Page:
Toward midnight he was seized with a fit of violent shivering, after which his physicians told the family that the end was near. But he lingered on through the next day and night, barely conscious, but still clinging to life.
Lee's Casket
Silence filled the sorrowing chamber. Toward the end chilliness set in. Powerful restoratives were then administered. The intellect was dimmed. The poise and self-restraint of a life-time vanished. During the last morning his mind was evidently again on the battlefield, astride his war-horse, for he said audibly, "Tell [General A. P.] Hill he must come up.". Then he lapsed into unconsciousness again. In his dark dreams he may have been bringing his last campaign to a close because those around him heard him say with a tone of finality: "Strike the tent."  After that he sank down into a silence which was never broken.
Lee's Tomb
At 9:30 on the morning of October 12 the heart ceased to beat, and a great gentleman, please God, was dead. He had crossed the river to rest under the shade of the trees where his companion in arms [Stonewall Jackson] had preceded him."
The rains and flooding were the worse of Virginia's history on the day General Lee died.

The church bells rang as the sad news passed through Washington College, Virginia Military Institute, the town of Lexington and the nation. Cadets from VMI carried the remains of the old soldier to Lee Chapel where he laid in state. Many thousands witnessed Lee's funeral procession marching through the town of Lexington, Virginia, with muffled drums and the artillery firing as the hearse was driven to the school's chapel where he was buried.

Memorial meetings were held throughout the South and as far North as New York. At Washington College in Lexington, eulogies were delivered by Reverend Pemberton, Reverend W.S. White---Stonewall Jackson's pastor, and Reverend J. William Jones. Former Confederate President Jefferson Davis [eulogized Lee] in Richmond, Virginia. Lee was also eulogized in Great Britain. When all settled down, Mrs. Robert E. Lee said, "If he had succeeded in gaining by the sword all the South expected and hoped for, he could not have been more honored and lamented."

“His moral qualities rose to the height of his genius. Hitherto men have been honoured when successful, but here is one who amid disaster went down to his grave, and those who were his companions in misfortune have assembled to do reverence to his memory. It is an honor to you who give as well as to him who receives, for, about the vulgar test, you show yourselves competent to judge between him who enjoys, and him who deserves, success…He sleeps with the thousands who fought under the same flag; he sleeps in the soil to him and to them the most dear. That flag was furled when there was no one to bear it; and we, a remnant of the living, are here to do homage to his peerless greatness, and there is an army of skeleton sentinels to keep watch over his grave.”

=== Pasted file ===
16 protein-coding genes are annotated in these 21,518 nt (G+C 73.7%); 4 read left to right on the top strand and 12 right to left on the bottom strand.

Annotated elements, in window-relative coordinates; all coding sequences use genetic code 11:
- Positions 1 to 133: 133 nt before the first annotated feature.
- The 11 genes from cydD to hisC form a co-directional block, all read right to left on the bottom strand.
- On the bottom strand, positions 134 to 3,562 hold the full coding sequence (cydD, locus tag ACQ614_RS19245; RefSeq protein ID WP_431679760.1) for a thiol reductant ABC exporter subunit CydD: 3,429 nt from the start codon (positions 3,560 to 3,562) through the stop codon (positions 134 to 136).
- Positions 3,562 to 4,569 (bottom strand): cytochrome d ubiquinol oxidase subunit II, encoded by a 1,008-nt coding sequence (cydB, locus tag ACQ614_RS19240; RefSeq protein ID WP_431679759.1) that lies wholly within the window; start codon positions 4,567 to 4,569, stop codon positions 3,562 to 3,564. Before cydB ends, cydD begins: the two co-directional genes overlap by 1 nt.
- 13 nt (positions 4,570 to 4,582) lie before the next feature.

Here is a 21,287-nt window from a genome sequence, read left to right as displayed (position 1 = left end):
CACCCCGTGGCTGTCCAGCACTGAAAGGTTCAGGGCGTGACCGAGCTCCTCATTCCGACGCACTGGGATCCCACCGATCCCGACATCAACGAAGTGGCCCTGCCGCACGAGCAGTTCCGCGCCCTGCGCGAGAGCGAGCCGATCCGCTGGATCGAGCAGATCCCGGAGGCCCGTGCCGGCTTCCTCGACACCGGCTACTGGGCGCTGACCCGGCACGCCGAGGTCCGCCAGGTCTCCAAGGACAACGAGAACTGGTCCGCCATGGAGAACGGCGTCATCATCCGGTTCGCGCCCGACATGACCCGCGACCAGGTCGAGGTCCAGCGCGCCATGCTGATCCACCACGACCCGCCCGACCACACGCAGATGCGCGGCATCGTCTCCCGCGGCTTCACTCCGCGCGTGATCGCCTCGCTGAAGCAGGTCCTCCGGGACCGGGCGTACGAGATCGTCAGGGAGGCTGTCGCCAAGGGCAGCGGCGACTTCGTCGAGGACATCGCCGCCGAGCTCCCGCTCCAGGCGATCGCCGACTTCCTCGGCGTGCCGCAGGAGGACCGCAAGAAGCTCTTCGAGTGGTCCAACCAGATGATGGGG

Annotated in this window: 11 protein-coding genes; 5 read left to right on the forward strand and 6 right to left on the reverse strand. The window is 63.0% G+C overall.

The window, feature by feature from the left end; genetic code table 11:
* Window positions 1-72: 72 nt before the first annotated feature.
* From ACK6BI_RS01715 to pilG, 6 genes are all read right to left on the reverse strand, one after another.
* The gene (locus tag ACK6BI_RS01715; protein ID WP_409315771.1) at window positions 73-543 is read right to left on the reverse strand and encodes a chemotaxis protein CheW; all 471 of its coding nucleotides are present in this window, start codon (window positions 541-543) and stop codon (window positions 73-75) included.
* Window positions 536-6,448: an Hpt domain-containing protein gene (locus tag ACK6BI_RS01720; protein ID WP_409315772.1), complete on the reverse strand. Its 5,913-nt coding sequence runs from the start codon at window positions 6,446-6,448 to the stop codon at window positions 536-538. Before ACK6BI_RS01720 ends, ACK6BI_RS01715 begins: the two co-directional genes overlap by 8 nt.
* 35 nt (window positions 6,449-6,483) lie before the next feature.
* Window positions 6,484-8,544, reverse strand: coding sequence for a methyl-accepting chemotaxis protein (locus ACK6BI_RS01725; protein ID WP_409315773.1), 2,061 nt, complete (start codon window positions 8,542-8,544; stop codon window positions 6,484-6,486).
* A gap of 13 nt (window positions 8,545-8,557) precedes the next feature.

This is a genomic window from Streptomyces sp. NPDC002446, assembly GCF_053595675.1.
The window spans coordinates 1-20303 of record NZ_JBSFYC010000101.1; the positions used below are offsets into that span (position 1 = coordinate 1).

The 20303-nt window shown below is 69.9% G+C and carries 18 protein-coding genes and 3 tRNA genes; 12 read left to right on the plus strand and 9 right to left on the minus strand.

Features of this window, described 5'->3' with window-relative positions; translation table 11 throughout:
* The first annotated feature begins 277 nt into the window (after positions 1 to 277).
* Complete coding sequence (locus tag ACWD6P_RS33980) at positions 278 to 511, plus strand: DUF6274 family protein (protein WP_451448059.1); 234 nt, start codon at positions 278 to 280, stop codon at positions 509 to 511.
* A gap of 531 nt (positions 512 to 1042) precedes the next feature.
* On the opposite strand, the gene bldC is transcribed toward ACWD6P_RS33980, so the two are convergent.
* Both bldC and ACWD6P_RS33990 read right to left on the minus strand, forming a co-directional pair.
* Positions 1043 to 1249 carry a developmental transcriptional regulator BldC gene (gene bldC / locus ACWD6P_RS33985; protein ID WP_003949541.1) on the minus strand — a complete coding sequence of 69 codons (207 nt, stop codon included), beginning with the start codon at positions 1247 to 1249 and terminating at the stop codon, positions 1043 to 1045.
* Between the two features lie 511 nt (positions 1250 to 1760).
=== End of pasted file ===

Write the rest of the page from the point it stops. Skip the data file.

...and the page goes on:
The headline from a Richmond newspaper read,
“News of the death of Robert E. Lee, beloved chieftain of the Southern army, whose strategy mainly was responsible for the surprising fight staged by the Confederacy, brought a two-day halt to Richmond's business activities.” 

Virginia Military Institute (VMI) Cadet William Nalle said in a letter home to his mother, dated October 16, 1870,
“I suppose of course that you have all read full accounts of Gen Lee's death in the papers. He died on the morning of the 12th at about half past nine. All business was suspended at once all over the country and town, and all duties, military and academic suspended at the Institute, and all the black crape and all similar black material in Lexington, was used up at once, and they had to send on to Lynchburg for more. Every cadet had black crape issued to him, and an order was published at once requiring us to wear it as a badge of mourning for six months.”

US President Dwight D. Eisenhower knew and appreciated our nation’s rich history. He was criticized for displaying a portrait of Robert E. Lee in his office. This was part of his response: "Robert E. Lee was, in my estimation, one of the supremely gifted men produced by this nation."

Sources: Philip Van Doren Stern, Robert E. Lee, The Man and the Soldier (Bonanza Books, 1963), 243-244; Robert W. Winston, Robert E. Lee: A Biography (William Morrow and Company, 1934), 411-413.